You have years of making amazing observations with small long focal length refractors like your Zeiss Telementors. You developed your skills with small telescopes and now combined with the dark skies of a small island in the Baltic sea, you are now using those skills with a large reflector. How wonderful can that be?

Young, great eyes, dark skies, what more could one want? They say youth is wasted on the young but sometimes there are those who are wise beyond their years, how lucky you are.

My suggestion: Just let them have their fun, let them have their illusions.

Jon Isaacs


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Astrojensen
Post Laureate
*****

Reged: 10/05/08

Loc: Bornholm, Denmark
Re: Are achromats enjoying a come back? new [Re: Jon Isaacs]
      #5520585 - 11/15/12 05:35 AM

Thanks Jon.


Clear skies!
Thomas, Denmark


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Binojunky
Carpal Tunnel
*****

Reged: 12/25/10

Re: Are achromats enjoying a come back? new [Re: Astrojensen]
      #5520613 - 11/15/12 06:14 AM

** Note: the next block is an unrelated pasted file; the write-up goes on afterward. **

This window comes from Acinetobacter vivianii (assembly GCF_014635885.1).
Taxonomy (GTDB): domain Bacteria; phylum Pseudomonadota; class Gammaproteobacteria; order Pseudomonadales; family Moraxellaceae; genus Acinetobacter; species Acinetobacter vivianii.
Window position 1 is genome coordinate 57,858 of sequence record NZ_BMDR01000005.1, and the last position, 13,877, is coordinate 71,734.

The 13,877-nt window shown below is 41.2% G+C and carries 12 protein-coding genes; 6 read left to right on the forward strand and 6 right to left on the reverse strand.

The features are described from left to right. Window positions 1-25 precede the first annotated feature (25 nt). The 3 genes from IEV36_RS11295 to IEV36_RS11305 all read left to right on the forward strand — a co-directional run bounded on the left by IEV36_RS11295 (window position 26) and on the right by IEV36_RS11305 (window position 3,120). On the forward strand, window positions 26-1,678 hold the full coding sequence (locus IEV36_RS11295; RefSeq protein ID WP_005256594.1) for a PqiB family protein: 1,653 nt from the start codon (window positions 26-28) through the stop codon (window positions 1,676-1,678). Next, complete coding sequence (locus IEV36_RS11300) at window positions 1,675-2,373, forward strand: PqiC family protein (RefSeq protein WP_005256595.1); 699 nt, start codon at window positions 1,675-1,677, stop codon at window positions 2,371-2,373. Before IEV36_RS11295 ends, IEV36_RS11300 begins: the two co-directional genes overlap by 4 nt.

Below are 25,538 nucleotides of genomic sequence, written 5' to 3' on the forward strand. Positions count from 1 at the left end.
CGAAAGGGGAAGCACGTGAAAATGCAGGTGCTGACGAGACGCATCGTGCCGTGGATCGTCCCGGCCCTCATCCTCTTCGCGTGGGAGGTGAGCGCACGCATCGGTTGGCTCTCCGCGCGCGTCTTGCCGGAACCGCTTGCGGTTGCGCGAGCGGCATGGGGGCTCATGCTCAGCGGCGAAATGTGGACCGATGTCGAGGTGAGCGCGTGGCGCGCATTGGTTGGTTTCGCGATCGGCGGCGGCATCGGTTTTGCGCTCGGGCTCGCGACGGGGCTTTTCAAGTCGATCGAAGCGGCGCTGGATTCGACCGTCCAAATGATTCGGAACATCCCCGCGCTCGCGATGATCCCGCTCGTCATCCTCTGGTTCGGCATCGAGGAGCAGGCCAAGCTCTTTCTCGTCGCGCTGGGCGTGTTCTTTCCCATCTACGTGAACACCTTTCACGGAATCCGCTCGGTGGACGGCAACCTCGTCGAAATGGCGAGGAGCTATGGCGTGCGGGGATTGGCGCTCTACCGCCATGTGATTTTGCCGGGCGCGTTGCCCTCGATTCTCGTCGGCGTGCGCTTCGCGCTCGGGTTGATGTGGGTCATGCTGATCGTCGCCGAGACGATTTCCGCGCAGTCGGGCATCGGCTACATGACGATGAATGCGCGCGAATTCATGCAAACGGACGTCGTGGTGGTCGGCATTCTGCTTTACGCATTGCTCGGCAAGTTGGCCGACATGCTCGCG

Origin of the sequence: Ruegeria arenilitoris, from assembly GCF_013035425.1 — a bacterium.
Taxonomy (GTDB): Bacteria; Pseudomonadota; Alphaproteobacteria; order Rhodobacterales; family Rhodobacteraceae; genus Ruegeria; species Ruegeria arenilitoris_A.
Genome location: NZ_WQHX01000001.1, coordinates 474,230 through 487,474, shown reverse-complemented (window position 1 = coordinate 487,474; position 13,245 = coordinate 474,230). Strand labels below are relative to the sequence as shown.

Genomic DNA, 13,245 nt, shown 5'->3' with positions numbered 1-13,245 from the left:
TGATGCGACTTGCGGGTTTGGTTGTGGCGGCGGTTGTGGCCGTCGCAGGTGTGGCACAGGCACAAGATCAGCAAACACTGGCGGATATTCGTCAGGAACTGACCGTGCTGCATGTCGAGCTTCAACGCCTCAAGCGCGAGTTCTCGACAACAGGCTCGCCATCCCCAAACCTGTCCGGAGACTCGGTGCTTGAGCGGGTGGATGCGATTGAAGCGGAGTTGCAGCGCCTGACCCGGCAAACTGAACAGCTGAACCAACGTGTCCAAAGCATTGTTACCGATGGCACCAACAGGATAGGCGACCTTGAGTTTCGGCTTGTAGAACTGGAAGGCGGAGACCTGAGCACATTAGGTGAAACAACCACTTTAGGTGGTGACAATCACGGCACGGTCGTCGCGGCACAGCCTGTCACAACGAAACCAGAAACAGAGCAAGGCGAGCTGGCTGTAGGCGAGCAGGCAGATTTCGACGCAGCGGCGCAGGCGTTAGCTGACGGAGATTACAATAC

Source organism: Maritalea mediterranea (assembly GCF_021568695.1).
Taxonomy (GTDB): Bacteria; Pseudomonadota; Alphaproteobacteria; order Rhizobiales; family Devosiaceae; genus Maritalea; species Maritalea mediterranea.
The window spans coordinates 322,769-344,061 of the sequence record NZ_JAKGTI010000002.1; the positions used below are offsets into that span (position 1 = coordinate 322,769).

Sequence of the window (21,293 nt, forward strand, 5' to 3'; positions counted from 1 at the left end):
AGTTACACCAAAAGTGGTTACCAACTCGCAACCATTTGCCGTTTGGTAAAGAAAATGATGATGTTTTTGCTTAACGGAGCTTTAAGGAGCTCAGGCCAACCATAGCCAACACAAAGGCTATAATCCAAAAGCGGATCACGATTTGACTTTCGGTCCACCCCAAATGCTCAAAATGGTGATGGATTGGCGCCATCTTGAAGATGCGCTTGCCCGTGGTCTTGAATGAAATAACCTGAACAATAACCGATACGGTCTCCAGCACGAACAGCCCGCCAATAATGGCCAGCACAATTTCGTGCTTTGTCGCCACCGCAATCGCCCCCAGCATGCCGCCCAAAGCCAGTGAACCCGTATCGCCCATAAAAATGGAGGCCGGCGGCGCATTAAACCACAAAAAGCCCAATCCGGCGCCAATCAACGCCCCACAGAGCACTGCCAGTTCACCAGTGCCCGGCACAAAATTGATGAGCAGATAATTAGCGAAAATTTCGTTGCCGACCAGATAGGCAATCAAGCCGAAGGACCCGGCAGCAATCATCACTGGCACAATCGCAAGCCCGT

One could have the best of both worlds, the wonderful world of a fine Mak, get your lens and a mirror thrown in for free, for me anyway I have no preference how light is collected and brought to my eye,all designs have strengths and weaknesses, to put the argument into perspective if like friend of mine you have to get rid of your scopes because of impending blindness due to eye disease then the argument of which is the better way to collect the light is silly and irelevent, be thankfull you have sight, nuff said,DA.

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Astrojensen
Post Laureate
*****

Reged: 10/05/08

Loc: Bornholm, Denmark
Re: Are achromats enjoying a come back? new [Re: Binojunky]
      #5520624 - 11/15/12 06:30 AM

Quote:

to put the argument into perspective if like friend of mine you have to get rid of your scopes because of impending blindness due to eye disease then the argument of which is the better way to collect the light is silly and irelevent, be thankfull you have sight,




Well said.


Clear skies!
Thomas, Denmark